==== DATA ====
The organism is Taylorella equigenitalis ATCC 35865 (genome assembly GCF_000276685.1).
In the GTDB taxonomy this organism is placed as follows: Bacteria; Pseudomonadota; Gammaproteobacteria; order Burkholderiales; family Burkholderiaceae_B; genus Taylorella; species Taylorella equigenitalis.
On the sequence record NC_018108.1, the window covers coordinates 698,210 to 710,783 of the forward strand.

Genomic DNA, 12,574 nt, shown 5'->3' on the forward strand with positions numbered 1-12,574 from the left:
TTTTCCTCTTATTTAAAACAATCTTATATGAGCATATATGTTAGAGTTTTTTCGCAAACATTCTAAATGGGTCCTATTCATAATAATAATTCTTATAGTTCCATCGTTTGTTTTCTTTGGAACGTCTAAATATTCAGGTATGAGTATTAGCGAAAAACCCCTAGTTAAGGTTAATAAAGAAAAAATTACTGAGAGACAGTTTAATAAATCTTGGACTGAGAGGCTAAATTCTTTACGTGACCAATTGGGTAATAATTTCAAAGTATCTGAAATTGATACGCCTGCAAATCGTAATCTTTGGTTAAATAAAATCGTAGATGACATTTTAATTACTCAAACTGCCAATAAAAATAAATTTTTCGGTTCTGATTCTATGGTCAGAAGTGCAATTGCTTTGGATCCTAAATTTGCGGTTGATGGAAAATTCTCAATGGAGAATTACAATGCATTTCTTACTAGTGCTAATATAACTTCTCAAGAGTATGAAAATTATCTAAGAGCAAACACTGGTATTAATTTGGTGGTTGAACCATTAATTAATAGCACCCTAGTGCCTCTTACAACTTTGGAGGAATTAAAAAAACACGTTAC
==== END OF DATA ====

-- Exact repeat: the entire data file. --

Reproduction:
The organism is Taylorella equigenitalis ATCC 35865 (genome assembly GCF_000276685.1).
In the GTDB taxonomy this organism is placed as follows: Bacteria; Pseudomonadota; Gammaproteobacteria; order Burkholderiales; family Burkholderiaceae_B; genus Taylorella; species Taylorella equigenitalis.
On the sequence record NC_018108.1, the window covers coordinates 698,210 to 710,783 of the forward strand.

Genomic DNA, 12,574 nt, shown 5'->3' on the forward strand with positions numbered 1-12,574 from the left:
TTTTCCTCTTATTTAAAACAATCTTATATGAGCATATATGTTAGAGTTTTTTCGCAAACATTCTAAATGGGTCCTATTCATAATAATAATTCTTATAGTTCCATCGTTTGTTTTCTTTGGAACGTCTAAATATTCAGGTATGAGTATTAGCGAAAAACCCCTAGTTAAGGTTAATAAAGAAAAAATTACTGAGAGACAGTTTAATAAATCTTGGACTGAGAGGCTAAATTCTTTACGTGACCAATTGGGTAATAATTTCAAAGTATCTGAAATTGATACGCCTGCAAATCGTAATCTTTGGTTAAATAAAATCGTAGATGACATTTTAATTACTCAAACTGCCAATAAAAATAAATTTTTCGGTTCTGATTCTATGGTCAGAAGTGCAATTGCTTTGGATCCTAAATTTGCGGTTGATGGAAAATTCTCAATGGAGAATTACAATGCATTTCTTACTAGTGCTAATATAACTTCTCAAGAGTATGAAAATTATCTAAGAGCAAACACTGGTATTAATTTGGTGGTTGAACCATTAATTAATAGCACCCTAGTGCCTCTTACAACTTTGGAGGAATTAAAAAAACACGTTAC